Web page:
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Croton Plants

Croton can be grown outdoors only in warm regions.
crotons de montagne image by Unclesam from Fotolia.com

How to Fertilize Croton

Crotons (Codiaeum variegatum) are colorful shrubs that can grow to 6 feet in height and grow outdoors only in warm areas. They thrive indoors as a potted houseplant in a sunny, warm location. The best time to fertilize croton is in the spring, before the plant puts forth new growth.

Fertilize Croton in the Garden

Rake back the mulch from the plant base.
Rake Art. image by bluefern from Fotolia.com

Rake back any mulch in the croton bed, then rake to loosen the top inch of soil.

Sprinkle the fertilizer on the soil around the croton plants, at the rate suggested on the package. Use the rake to lightly spread the fertilizer out about 1 foot from the plants.

Water the croton bed until the soil is saturated. This will help to activate the fertilizer and help it work its way to the croton’s roots.

Fertilize Croton in Pots

Crotons make striking houseplants.
House Plant - Croton image by evillager from Fotolia.com

Remove any mulch in the pot. Use the hand cultivator to scratch the surface of the soil to loosen it.

Sprinkle the fertilizer, according to the rate suggested on the package, onto the soil and use the cultivator to rake it into the top inch of soil.

Water the croton until water runs from the bottom of the pot.

How to Trim a Croton

Use your thumb and forefinger to pinch off the ends of new growth on the croton plant throughout the year. This encourages new side branches to develop from the pinched branches, thereby forming a dense and lush appearance.

Trim the croton plant back once a year in the spring using pruning shears. Grab a branch and visually identify the 1/3 mark from the end of the branch.

Cut the plant at the point you identified. Make the cut right after the branch node or eye where a croton leaf grows. New branches will form from this node.

Are Croton Houseplants Annuals or Perennials?

Croton houseplants are tropical, tender perennials native to climates that rarely experience mild frost. Outdoor plantings are restricted to USDA zones 10 and 11, which don't experience hard frost or extended freezing periods.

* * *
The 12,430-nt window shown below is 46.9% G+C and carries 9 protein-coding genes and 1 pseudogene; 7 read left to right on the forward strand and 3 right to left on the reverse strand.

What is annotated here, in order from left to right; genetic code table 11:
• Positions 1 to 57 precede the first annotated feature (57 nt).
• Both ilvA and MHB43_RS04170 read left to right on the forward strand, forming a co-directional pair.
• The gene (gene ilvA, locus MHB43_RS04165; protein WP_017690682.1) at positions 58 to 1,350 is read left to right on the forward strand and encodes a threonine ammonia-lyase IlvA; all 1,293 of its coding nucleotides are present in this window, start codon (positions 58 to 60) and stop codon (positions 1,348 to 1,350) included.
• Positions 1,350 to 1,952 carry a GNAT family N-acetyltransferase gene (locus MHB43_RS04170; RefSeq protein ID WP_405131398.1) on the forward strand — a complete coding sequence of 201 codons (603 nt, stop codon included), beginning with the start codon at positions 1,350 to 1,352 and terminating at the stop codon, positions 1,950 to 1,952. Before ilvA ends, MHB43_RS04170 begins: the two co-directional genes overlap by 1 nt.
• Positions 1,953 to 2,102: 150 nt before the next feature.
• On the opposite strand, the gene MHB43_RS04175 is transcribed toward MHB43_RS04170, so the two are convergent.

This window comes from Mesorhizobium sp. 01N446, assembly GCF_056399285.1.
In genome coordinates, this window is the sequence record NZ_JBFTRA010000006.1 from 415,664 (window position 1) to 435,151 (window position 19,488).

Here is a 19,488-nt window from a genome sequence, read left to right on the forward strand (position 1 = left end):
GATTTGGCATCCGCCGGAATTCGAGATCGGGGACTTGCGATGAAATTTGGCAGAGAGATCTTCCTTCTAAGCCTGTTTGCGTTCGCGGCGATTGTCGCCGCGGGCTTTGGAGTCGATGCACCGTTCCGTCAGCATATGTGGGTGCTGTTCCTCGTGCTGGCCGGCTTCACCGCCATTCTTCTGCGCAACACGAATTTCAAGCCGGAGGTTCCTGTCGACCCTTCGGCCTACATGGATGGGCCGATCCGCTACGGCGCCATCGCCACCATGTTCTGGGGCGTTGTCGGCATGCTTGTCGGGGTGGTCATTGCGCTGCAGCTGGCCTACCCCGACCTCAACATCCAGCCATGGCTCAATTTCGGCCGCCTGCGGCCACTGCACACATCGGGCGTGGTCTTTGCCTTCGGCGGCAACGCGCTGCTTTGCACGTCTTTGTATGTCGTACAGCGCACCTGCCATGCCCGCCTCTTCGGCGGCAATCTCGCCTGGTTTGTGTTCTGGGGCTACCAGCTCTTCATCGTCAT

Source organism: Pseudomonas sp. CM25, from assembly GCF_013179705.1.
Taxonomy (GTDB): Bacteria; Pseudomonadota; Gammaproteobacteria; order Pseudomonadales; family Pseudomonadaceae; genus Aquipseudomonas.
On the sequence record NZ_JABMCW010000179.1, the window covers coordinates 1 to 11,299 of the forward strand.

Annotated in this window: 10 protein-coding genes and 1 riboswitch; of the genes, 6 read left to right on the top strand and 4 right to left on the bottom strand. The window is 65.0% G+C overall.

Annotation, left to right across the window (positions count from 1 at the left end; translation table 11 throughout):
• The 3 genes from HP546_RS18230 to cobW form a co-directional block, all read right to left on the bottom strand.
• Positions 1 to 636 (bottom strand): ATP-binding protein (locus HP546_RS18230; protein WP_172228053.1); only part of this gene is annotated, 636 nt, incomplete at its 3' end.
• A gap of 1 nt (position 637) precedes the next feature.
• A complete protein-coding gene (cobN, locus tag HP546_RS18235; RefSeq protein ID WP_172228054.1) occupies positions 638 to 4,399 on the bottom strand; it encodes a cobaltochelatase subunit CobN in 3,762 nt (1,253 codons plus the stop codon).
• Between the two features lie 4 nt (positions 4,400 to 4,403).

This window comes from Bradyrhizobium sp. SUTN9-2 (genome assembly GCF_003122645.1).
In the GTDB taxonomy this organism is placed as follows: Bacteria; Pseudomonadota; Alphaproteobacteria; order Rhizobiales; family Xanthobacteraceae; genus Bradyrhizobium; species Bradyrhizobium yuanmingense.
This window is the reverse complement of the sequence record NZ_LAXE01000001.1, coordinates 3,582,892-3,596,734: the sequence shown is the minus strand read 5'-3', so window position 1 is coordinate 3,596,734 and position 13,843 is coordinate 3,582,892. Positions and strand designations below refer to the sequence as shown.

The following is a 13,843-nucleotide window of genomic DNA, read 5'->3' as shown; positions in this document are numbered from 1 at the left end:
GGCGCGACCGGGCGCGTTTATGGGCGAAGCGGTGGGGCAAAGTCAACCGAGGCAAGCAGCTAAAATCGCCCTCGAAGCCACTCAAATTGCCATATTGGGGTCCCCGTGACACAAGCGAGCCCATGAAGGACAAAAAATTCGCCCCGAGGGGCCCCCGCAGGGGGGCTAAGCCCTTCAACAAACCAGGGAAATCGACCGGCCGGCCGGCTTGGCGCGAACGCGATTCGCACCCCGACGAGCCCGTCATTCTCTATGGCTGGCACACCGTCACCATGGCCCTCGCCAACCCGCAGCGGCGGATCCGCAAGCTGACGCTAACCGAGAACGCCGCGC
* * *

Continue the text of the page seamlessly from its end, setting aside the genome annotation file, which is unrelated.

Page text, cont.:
How to Prune Croton Plants

Cut off the top third of the croton plant. This will force new foliage to grow on the bottom of the stem.

Cut off another third of the plant when new foliage appears after the first pruning.

Pinch the tips of new growth to encourage the croton to produce new branches for a fuller appearance.

How to Prune a Croton

Cut off any dead, damaged or diseased foliage with the pruning shears at the base of the croton and dispose of it. Spray the cloth with bleach and wipe down the shears after each cut as to not spread any plant diseases.

Cut back 1/3 of the branches of the croton plant at the base of the plant. Remove most of the growth from the top of the plant, cutting back the heavily leafed branches by about ½ of their original size. This allows new growth to come up from the bottom.

Remove any over reaching branches and shape the croton plant how you desire.

How to Water Croton Plants

Water croton plants that are grown directly in the ground with a fourth of an inch of water once every two days, or as needed in your local climate. Croton plants thrive on little water. Use the plant's foliage as an indicator; slight wilting means you should water more often.

Increase waterings to once a day for croton plants that are grown in pots, as the pots' contained environment is not capable of retaining water as well as a soil bed.

Water the croton's foliage if it's grown indoors. Croton plants require a relatively high amount of air humidity. Combat dry indoor air by misting all of the plant's foliage with a water spray bottle once a day.